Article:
Thrifting Can Save the Earth

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Photo by Burst from Pexels

Thrifting may sound like a crude alternative to purchasing clothing from a retail store, but sometimes it is better not to judge a book by its cover. A recent and environmentally safe trend over the past few months has been to thrift clothes. Thrifting, or buying second-hand/gently used clothing items, is actually a great way to accessorize your wardrobe in an inexpensive manner. Thrifting is also very safe for the environment, and the more an individual thrifts, the more he or she can help the earth. 

Thrifting is much better for the environment than shopping at clothing businesses that use fast fashion. Fast fashion puts stress on the environment and leads to factory workers being overworked and sorely underpaid. By thrifting, you are buying someone else’s donated and/or gently used clothing items rather than purchasing clothing items from a company who is going to produce clothing items in a harmful way. Junior Amelia Pollicino shared, “I started thrifting when I learned about the environmental benefits it has while also costing much less than the average retail store.” Fast fashion businesses may produce aesthetically pleasing clothing, but in the process, each business severely harms the environment. Shopping at thrift stores has become a recent trend that started during quarantine and spread throughout all social media platforms, especially to younger generations. Not only is thrifting safe, it is also cheap and provides clothing items that can help accessorize your wardrobe. Junior Sophia Napolitano said, “Since I don’t thrift very often, I would say that about 15% of my closet is thrifted as compared to the rest of my closet, which is mostly from the mall. I hope to buy more things thrifted just because it is better for the environment for less of a price!” By going thrift shopping, people get more bang for their buck.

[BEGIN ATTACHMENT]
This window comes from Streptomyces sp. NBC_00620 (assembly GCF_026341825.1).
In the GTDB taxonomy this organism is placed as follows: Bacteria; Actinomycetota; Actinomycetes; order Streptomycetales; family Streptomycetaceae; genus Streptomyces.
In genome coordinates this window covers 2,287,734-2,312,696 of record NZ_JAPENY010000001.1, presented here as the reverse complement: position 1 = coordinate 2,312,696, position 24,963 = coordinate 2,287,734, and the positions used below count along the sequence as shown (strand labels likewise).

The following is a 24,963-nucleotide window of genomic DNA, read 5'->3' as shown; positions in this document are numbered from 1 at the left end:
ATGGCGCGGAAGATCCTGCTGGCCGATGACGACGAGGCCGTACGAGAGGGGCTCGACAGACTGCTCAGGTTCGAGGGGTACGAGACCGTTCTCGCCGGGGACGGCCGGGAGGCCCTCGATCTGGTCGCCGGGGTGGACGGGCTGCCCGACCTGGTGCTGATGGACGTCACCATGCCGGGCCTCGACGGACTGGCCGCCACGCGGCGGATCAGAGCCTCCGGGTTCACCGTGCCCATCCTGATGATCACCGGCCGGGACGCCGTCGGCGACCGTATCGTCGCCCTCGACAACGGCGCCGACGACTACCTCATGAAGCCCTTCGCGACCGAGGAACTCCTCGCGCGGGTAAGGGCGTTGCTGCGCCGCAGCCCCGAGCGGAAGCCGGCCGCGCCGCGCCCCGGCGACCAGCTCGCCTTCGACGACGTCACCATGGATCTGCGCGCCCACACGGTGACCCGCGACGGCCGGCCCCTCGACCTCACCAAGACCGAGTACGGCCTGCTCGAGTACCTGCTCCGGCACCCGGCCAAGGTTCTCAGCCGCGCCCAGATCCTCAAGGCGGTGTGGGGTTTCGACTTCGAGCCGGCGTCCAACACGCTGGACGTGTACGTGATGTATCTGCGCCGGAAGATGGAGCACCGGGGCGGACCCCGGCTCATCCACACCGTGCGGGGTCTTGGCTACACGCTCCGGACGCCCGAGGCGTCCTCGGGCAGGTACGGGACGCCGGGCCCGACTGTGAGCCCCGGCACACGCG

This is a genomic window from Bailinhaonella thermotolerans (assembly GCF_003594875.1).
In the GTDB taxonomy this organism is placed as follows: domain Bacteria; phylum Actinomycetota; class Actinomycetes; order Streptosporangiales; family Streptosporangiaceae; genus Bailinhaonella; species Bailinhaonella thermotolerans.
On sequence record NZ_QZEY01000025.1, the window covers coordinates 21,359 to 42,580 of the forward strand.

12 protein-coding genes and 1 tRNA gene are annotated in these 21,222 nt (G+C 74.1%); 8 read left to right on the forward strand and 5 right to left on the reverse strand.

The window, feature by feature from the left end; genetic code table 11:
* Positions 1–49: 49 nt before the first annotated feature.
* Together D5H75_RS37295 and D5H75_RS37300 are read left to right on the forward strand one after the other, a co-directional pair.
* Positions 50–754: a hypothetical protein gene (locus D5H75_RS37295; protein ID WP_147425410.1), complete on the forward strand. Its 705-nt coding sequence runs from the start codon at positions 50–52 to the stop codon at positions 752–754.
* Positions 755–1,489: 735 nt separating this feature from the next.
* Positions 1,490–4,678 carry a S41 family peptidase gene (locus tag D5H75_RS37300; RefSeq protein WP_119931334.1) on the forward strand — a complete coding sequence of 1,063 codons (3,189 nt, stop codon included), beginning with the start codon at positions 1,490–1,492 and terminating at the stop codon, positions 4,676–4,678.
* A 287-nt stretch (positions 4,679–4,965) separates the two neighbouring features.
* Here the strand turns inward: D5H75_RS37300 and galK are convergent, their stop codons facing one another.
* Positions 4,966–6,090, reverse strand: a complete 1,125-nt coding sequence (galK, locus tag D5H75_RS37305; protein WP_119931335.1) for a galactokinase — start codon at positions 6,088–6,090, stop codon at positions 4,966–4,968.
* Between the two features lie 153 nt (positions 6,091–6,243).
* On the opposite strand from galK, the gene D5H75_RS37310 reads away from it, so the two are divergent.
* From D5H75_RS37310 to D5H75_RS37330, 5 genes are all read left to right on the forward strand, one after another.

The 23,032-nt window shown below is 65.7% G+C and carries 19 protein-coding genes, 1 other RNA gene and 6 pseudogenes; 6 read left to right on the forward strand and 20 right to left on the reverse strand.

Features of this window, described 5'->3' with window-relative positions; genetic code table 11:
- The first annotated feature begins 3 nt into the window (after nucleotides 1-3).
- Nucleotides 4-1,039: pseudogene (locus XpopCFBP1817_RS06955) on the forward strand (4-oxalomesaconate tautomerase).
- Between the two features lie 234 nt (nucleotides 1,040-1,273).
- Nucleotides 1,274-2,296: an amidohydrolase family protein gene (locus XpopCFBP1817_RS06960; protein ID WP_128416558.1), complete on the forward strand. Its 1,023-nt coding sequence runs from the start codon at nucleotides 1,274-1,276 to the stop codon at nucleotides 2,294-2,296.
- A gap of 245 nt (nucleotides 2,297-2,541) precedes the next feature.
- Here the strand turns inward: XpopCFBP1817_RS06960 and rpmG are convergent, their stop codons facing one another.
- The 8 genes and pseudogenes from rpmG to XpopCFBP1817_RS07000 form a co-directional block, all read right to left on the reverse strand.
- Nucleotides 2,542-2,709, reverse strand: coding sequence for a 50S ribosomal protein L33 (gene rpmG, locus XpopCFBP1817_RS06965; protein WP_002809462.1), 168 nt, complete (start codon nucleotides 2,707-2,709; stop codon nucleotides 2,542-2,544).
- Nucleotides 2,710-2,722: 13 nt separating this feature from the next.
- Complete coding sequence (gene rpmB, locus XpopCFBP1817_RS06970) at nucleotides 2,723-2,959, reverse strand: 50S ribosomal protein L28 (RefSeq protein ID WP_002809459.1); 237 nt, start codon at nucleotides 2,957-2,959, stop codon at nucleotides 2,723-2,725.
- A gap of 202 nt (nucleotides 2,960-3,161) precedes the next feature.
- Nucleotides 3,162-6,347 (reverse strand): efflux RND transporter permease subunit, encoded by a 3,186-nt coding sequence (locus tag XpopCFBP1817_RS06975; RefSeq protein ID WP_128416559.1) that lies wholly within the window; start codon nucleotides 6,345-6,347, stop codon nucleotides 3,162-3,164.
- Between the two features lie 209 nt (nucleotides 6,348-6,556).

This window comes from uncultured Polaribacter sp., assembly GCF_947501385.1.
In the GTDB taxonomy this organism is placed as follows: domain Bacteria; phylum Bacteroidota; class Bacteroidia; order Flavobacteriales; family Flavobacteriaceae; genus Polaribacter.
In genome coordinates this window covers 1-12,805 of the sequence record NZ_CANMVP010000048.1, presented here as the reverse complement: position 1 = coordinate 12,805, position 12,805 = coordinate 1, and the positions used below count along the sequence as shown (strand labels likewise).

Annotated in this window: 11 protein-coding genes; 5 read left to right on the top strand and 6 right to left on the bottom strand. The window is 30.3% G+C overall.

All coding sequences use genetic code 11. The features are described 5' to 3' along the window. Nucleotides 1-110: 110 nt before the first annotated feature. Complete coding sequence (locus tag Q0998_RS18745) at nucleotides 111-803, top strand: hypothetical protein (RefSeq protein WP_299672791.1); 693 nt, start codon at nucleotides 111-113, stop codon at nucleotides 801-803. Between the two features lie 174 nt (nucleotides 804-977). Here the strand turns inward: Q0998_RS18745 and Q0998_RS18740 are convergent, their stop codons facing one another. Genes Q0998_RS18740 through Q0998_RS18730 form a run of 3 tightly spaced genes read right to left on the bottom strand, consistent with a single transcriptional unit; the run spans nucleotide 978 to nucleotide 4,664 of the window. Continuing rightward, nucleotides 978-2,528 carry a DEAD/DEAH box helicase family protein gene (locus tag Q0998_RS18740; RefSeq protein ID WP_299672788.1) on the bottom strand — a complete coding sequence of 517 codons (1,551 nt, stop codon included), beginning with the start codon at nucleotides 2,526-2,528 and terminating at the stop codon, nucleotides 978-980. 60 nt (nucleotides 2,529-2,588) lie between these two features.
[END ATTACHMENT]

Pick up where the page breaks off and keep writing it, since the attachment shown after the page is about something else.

But why is it a bad idea to purchase clothes from big-name companies? Many big-name companies mass produce their clothing, using a process called fast fashion. Fast fashion is the rapid production of clothing items by mass-market retailers in response to new clothing trends. Although this method of purchasing clothes may sound very inexpensive and convenient, it is very harmful to the environment. Each business wastes nonrenewable materials such as coal and oil, wastes excessive amounts of water and energy, and emits harmful gases by producing fast fashion items. Not only does each business use excessive, nonrenewable materials, but fast fashion businesses also emit heavy amounts of carbon into the air while mass producing clothing items; this process heavily pollutes the air, disturbing the air quality for all lifeforms nearby. When greenhouse gases are emitted into the air, the ozone layer is harmed and earth’s temperature increases; these damages are very hard to reverse. Non-organic cotton and polyester, two materials used very often in fast fashion production, are not eco-friendly and can even be dangerous to our bodies. Fast fashion businesses also use child labor and pay their workers poorly. Many employees in the fast fashion business do not make enough money to live comfortably.

There are numerous reasons why thrifting is a better alternative to buying clothes/accessories from large companies who use fast fashion. Senior Tori Donovan commented, “When I first started thrifting, I had no idea about the environmental effects of fast fashion, I only did it because it was inexpensive. Now, I thrift because it is way better for the environment.” If each person slowly transitions to thrifting, even in moderation, the earth can be saved from great dangers. Our population only gets one earth and one chance to keep it healthy and safe.